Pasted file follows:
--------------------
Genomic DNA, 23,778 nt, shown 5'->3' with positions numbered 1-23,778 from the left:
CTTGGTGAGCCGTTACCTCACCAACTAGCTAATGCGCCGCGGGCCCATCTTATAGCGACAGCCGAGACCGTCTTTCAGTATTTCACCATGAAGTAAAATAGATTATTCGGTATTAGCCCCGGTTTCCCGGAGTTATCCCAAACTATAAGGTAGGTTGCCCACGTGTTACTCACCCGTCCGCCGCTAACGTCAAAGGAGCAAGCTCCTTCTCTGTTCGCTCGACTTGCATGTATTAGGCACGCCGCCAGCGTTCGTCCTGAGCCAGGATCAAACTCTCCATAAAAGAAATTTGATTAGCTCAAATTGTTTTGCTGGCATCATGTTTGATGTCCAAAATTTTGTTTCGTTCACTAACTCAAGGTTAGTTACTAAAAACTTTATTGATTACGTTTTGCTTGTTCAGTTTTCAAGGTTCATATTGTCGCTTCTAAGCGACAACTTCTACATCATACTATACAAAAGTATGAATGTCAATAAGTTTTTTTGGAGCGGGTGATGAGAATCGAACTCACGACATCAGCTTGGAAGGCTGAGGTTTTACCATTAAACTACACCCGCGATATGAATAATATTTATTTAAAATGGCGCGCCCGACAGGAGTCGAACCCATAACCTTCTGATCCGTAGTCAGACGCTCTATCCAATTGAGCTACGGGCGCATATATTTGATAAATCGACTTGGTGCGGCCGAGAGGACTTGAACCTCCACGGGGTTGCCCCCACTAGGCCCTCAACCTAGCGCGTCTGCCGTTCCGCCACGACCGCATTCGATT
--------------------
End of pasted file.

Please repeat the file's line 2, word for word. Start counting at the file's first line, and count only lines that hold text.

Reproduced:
CTTGGTGAGCCGTTACCTCACCAACTAGCTAATGCGCCGCGGGCCCATCTTATAGCGACAGCCGAGACCGTCTTTCAGTATTTCACCATGAAGTAAAATAGATTATTCGGTATTAGCCCCGGTTTCCCGGAGTTATCCCAAACTATAAGGTAGGTTGCCCACGTGTTACTCACCCGTCCGCCGCTAACGTCAAAGGAGCAAGCTCCTTCTCTGTTCGCTCGACTTGCATGTATTAGGCACGCCGCCAGCGTTCGTCCTGAGCCAGGATCAAACTCTCCATAAAAGAAATTTGATTAGCTCAAATTGTTTTGCTGGCATCATGTTTGATGTCCAAAATTTTGTTTCGTTCACTAACTCAAGGTTAGTTACTAAAAACTTTATTGATTACGTTTTGCTTGTTCAGTTTTCAAGGTTCATATTGTCGCTTCTAAGCGACAACTTCTACATCATACTATACAAAAGTATGAATGTCAATAAGTTTTTTTGGAGCGGGTGATGAGAATCGAACTCACGACATCAGCTTGGAAGGCTGAGGTTTTACCATTAAACTACACCCGCGATATGAATAATATTTATTTAAAATGGCGCGCCCGACAGGAGTCGAACCCATAACCTTCTGATCCGTAGTCAGACGCTCTATCCAATTGAGCTACGGGCGCATATATTTGATAAATCGACTTGGTGCGGCCGAGAGGACTTGAACCTCCACGGGGTTGCCCCCACTAGGCCCTCAACCTAGCGCGTCTGCCGTTCCGCCACGACCGCATTCGATT